China on Wednesday received the first consignment of dried chili pepper from Rwanda, making it the first African country to debut the product on the Chinese market.
The move follows a deal secured by Diego Twahirwa, a young Rwandan entrepreneur in agribusiness and China's GK International, located in Hunan Province.
Under the agreement, Rwanda will export 50,000 tonnes of dried chili, every year, for a period of five years.
"The imported 200 kg of dried chilies will be sold to dealers and then given to customers and food processing plants as samples," said Yu Jian, chairman of GK International in Hunan.
According to Twahirwa, the consignment delivered on Wednesday was a sample with a bigger one expected to be seen off on Monday, August 9.
This, experts say, is a good market opportunity for Rwanda in terms of expanding its steadily growing chili exports.
China has the world's largest number of dried chili pepper consumers, exporting 119,900 tonnes of dried chili peppers in the first half of 2021.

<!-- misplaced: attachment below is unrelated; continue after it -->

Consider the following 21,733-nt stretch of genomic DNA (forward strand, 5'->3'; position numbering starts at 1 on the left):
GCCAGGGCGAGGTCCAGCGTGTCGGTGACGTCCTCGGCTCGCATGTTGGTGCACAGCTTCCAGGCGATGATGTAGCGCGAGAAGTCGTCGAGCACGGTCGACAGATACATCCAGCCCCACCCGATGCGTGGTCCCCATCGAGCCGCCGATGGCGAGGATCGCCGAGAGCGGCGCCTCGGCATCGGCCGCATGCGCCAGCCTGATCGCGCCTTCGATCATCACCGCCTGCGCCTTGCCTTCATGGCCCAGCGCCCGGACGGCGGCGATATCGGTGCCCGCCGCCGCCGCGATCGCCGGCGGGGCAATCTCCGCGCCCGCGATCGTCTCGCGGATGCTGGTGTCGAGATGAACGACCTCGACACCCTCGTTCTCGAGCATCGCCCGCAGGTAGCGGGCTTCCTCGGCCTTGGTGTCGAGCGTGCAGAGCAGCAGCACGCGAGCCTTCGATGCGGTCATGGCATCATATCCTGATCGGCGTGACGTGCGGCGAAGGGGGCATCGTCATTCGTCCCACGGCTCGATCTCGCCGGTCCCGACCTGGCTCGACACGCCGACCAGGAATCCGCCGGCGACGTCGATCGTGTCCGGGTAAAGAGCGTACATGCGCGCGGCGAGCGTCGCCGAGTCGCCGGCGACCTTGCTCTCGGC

Across the Asian country, Hunan is a big consumer and processor of chili peppers across the country.
However, the pepper plantation in Hunan cannot meet the local demand from the dried chili pepper processing industry, according to reports.
Before imports from Rwanda, only seven countries were allowed to export dried chili peppers to China.
Last month, the General Administration of Customs gave the green light to dried chili pepper imports from Rwanda, making it the first African country to gain access to the lucrative market.
This is not the first time Rwanda exports dried chili to an international market.
The country has previously exported to India, a market exporter say has not been highly favorable due to small cost of the product, which made it a risky business.
"This new market will double the cost, with unlimited capacity, making it a sustainable market," said Twahirwa, adding, "It also gives a reliable market to local farmers for their chilli."
Based on this, Twahirwa asserts that Rwandans will have an opportunity to get a foothold in a lucrative market.
Source: The New Times